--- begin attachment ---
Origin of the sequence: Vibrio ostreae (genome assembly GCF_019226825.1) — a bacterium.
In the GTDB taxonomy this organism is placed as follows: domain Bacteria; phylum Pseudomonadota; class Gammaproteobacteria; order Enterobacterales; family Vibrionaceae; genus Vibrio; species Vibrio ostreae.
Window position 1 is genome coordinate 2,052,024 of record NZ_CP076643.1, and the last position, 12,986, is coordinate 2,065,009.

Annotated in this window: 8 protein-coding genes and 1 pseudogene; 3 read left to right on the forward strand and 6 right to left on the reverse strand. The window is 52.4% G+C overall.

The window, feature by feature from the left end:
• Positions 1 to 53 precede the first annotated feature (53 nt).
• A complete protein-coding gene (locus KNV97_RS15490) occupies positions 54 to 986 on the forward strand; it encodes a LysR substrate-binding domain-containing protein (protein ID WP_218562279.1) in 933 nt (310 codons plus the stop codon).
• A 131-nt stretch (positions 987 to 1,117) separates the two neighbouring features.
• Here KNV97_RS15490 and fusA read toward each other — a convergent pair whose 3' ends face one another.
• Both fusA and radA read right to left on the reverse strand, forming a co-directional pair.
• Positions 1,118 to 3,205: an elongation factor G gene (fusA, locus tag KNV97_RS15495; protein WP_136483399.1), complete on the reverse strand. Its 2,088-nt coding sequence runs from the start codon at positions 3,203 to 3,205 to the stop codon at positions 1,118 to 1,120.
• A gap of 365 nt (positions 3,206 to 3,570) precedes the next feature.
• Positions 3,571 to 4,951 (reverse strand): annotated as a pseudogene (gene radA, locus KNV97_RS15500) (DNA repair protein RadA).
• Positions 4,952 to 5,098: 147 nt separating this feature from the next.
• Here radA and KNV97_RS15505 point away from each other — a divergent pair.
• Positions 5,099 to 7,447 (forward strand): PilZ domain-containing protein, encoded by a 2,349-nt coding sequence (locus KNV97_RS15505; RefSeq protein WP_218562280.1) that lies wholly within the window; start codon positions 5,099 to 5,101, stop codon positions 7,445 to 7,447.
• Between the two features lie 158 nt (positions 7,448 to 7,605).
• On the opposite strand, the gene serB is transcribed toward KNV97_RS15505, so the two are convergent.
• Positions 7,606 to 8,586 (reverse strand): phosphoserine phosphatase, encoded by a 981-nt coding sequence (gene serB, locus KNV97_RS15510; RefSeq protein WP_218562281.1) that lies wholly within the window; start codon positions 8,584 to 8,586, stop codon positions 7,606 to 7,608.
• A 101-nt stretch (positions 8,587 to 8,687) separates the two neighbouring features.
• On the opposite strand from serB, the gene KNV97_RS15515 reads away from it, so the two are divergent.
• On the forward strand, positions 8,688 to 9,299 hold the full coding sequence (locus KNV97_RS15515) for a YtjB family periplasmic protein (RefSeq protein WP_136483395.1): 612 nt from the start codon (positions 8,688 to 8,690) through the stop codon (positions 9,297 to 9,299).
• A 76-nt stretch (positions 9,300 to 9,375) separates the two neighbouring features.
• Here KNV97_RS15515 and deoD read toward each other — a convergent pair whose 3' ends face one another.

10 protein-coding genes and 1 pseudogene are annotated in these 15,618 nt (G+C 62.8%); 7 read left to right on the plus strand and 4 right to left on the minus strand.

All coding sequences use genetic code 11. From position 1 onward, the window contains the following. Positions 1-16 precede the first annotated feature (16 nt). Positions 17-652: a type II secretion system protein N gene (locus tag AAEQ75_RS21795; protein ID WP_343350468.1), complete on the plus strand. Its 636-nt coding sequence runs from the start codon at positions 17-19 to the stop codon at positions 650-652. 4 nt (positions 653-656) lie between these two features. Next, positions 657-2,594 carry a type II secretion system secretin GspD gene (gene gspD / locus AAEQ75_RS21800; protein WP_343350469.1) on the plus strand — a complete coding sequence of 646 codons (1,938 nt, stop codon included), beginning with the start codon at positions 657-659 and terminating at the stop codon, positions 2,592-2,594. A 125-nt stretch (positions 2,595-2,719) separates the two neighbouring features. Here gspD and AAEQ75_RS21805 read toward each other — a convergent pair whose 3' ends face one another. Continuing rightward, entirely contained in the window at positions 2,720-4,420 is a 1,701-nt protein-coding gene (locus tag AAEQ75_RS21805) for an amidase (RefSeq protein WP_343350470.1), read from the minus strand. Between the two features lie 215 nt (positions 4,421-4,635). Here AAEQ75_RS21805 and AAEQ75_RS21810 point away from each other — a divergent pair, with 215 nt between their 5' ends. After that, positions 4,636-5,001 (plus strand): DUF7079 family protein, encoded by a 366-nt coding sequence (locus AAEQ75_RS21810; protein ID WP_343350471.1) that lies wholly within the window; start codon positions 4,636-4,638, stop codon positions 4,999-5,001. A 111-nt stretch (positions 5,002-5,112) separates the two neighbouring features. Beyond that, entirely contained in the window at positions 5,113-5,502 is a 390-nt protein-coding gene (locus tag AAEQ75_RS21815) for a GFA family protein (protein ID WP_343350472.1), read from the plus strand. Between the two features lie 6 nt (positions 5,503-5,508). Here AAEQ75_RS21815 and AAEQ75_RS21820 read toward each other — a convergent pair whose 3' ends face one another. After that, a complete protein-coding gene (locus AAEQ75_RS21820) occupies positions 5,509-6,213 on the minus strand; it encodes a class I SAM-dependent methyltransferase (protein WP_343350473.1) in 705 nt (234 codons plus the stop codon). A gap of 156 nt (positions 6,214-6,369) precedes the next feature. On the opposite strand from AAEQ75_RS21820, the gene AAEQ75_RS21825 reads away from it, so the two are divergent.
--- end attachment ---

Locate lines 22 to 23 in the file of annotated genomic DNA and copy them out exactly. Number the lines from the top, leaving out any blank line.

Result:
• On the forward strand, positions 8,688 to 9,299 hold the full coding sequence (locus KNV97_RS15515) for a YtjB family periplasmic protein (RefSeq protein WP_136483395.1): 612 nt from the start codon (positions 8,688 to 8,690) through the stop codon (positions 9,297 to 9,299).
• A 76-nt stretch (positions 9,300 to 9,375) separates the two neighbouring features.